Who the “Co.” in C. E. Turnbull and Co was originally, we don’t know. However, I have found a notice in the London Gazette of May 1887 announcing that the partnership of “C.E. Turnbull and Co., Charterhouse-buildings, City, importers of fancy goods and toys and warehousemen” was dissolved. By this time, Turnbull’s own sons, Arthur Charles (born ca 1867) and Frederick George Mines (born ca 1868), had grown up. The 1896 article mentioned above states that “Mr. Fred. Turnbull entered the business in 1884, after having served his apprenticeship in French and German commission houses, thus gaining a thorough knowledge of the trade.” Fred Turnbull would have been only 16 in 1884, which seems rather young to have completed an apprenticeship and entered the business. However, the does 1891 census show Charles Edward Turnbull, described as a “Merchant Toys and Fancy Goods” employing Arthur and Frederick as Warehouseman and Cashier, respectively.
Charles' occupation on the 1901 census is transcribed as Wholesale Log Importer (Employer). I read it on the original image as Wholesale Toy Importer even before I looked at the other censuses! And in 1911, it's given as Wholesale Toy Dealer. By this time his elder son was a Commercial Traveller in Toys (to a Wholesale Toy Importer, presumably his father), and the younger son was a Commercial Clerk and Cashier (to Wholesale Toy Importer).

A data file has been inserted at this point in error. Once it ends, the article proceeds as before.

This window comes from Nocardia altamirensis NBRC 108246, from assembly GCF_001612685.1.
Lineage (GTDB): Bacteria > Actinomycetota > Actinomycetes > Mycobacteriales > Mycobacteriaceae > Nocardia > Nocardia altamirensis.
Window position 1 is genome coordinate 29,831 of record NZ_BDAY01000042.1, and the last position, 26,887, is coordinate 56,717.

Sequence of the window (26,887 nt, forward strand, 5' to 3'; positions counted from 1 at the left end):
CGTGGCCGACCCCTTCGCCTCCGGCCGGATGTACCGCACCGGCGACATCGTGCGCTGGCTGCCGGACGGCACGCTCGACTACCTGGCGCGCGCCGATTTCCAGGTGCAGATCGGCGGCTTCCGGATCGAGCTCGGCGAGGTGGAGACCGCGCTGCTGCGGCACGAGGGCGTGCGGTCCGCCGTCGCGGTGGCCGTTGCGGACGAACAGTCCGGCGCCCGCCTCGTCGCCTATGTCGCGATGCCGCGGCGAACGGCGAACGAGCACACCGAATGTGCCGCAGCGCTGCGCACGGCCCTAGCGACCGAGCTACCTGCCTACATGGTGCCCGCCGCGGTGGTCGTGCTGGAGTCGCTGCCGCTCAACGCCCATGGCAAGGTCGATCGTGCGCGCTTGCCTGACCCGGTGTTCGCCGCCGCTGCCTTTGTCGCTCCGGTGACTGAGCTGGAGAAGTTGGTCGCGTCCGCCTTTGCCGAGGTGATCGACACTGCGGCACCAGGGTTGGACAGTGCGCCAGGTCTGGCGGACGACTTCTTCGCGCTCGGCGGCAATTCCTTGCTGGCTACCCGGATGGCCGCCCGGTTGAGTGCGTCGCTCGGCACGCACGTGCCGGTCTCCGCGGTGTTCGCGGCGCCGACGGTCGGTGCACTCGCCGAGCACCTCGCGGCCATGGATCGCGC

It’s interesting that all the census entries describe Charles Turnbull as a salesman, merchant, importer or wholesale dealer. The 1896 article refers to his “determination to deal in the better class of goods”, and details the floors of the warehouse from the packing rooms in the basement, through the shop on the ground floor, and five floors above this stocked with toys of different kinds. The 1895 article quoted above makes clear that the firm did also make dolls houses, but it doesn’t seem that they were made in the Charterhouse premises. Perhaps C.E. Turnbull had manufacturing premises elsewhere, or perhaps he contracted outworkers who made the dolls houses in small sheds, workshops or their own homes. (As well as dolls houses, C. E. Turnbull made forts – two Charterhouse forts can be seen on Allen Hickling’s Gallery Two of toy forts (scroll down to the bottom of the page); he describes them as made of hand-painted wood, metal and paper litho.)